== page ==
Construction work on the observatory started in January of 2013.  We had a local contractor, Chatters Construction, do the work for us.  They built our home, garage and studio that is located on the same property.  We picked a location close enough to our main residence such that running electrical and internet connections was not prohibitive, but far enough away to keep stray light from the residence down to a minimum.  Overall size of the building is 10’6″ x 13’6″.  The pier is offset to allow room for a small desk on the north side.  The dome is actually square on it’s bottom flange and the building was built to accommodate.

initial site
Initial site marked for construction

You can just make out our residence in the upper right corner.  After marking comes digging!

observatory foundation
This is the foundation dig for the observatory

Note the hole in the ground for the pier foundation.  At the time this was a 3’x3’x3′ hole.

stem wall foundation
This shows the concrete block stem walls going up for the main foundation.

The walls are going up.The ground was mostly level.  There is a slight downgrade from the back of the picture to the front.  You can make out the 2′ diameter tube for the concrete pier sticking out of the ground.

power trench
This is the trench going back to the house for power and internet.

You need power to run things and extension cord’s just don’t cut it.  Here is the trench that ran the conduits for power and a separate one for internet.

concrete pier
Concrete pier being poured

Finishing up the concrete pier.  Initially we embedded stainless steel bolts into the concrete.  When the building design changed to a dome design the pier design changed completely and these bolts were actually cut off as they were not needed.

finished foundation.
Here is the finished foundation ready for the walls to go up.

Foundation is done.  Next the walls.  This view is looking just about exactly due north.

finished walls
Here is the building with the main walls complete.

The walls are up but the roof is not complete.  It was at this stage that we stopped construction as the rollers for the roll of roof were not designed.  We had not yet decided to go with a full dome design.  Winter was setting in so we covered the building with a tarp to protect it from the elements.

google maps space shot 1
Here is the observatory from space.

Note the tarp covering the building.  This shot was probably taken in the early spring.  We had decided to go with a full dome design.   This necessitated expanding the size of the pier foundation by a factor of two bringing the size to 5’x5’x3′.  This increased the overall weight of the pier foundation 2x to around 12,000lbs.  The work to increase the size of the pier foundation required my contractor to basically cut up the floor and dig out around the existing pier to add the additional concrete.  I felt bad for these guys as they did this around March when it was very cold outside.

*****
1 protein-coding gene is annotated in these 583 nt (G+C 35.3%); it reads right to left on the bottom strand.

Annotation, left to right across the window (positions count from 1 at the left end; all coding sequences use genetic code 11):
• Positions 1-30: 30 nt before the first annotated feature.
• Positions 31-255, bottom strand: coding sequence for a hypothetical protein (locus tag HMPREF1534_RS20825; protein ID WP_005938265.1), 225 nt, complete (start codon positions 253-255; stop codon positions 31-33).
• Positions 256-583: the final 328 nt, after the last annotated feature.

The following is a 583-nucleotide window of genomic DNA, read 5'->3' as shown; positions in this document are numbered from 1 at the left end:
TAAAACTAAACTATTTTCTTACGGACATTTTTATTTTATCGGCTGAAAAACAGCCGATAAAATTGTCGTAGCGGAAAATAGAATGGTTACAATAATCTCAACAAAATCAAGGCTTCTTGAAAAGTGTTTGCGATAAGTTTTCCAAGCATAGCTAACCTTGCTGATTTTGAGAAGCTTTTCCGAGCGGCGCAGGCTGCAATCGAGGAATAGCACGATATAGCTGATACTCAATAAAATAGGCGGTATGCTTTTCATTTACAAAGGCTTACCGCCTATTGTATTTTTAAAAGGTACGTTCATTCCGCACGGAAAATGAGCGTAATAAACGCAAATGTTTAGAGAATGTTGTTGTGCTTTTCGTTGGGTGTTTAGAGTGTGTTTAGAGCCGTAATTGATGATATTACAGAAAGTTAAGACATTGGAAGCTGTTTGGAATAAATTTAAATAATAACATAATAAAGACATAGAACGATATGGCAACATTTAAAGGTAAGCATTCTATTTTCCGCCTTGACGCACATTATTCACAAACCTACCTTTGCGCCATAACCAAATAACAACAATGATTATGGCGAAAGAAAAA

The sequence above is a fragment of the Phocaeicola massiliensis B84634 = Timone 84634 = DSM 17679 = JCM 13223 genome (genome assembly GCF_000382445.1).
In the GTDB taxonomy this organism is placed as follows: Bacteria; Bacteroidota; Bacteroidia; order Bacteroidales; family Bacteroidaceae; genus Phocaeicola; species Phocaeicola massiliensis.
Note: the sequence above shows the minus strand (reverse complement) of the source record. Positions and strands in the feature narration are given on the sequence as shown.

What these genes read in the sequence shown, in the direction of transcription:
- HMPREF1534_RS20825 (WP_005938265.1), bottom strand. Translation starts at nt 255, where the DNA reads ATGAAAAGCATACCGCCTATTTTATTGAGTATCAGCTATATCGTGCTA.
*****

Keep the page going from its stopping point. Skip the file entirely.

pier foundation expansion
Here is the pier being expanded in size.
pier foundation weather
This is the view outside when the pier expansion was done.
finished pier expansion
Here is the finished pier. Beautiful job.

You can see that they needed a jackhammer to dig into the ground to make way for the expansion of the pier.  This addition was quite necessary as the new pier would be 10′ high and could support up to 500lbs.  A 12,000 lb base makes for a ratio of about 24:1 worse case if we had 500lbs on top.  Currently we have around 300lbs for a 40:1 ratio.

transporting pier and dome
The truck and trailer are loaded with the dome and the finished pier.

With the building complete all that was necessary was to finish the pier and wait for the dome to arrive.  Here is my truck and trailer loaded with the pier and the dome getting ready to head north to complete the construction.

arrive in overgaard
Here is the pier ready to be unloaded
bringing in crane
Tight fit for the crane.

The pier weighs in at just over 1000lbs.  This is not something you try to move with 4 of your buddies and a case of beer.  We hired a local crane to come in an hoist the pier over the walls and into place on the new concrete base.

crane lifting pier
Here is the crane lifting the pier.
pier lowered down
Up and over the walls the pier is lowered down.
lower crane
Here is the pier coming down on the final lowering.
pier down
Here is the new pier in place ready to bolt down.
my son matt
My son Matt, the engineer and master metal craftsman.

Once down the next task was to bolt the pier down.  There are 12 – 8″ x 1/2″ lag bolts that were used to bolt the base to the concrete and another 8 at the 2′ level up that bolted the tension plate to the raised internal concrete pier.  This made for a total of 20 5/8″ x 6″ holes that needed to be drilled into the concrete.  Luckily, Matt has a Hilti power screw hammer drill for just such a task.  Helps to have the right tool for the job.

power drill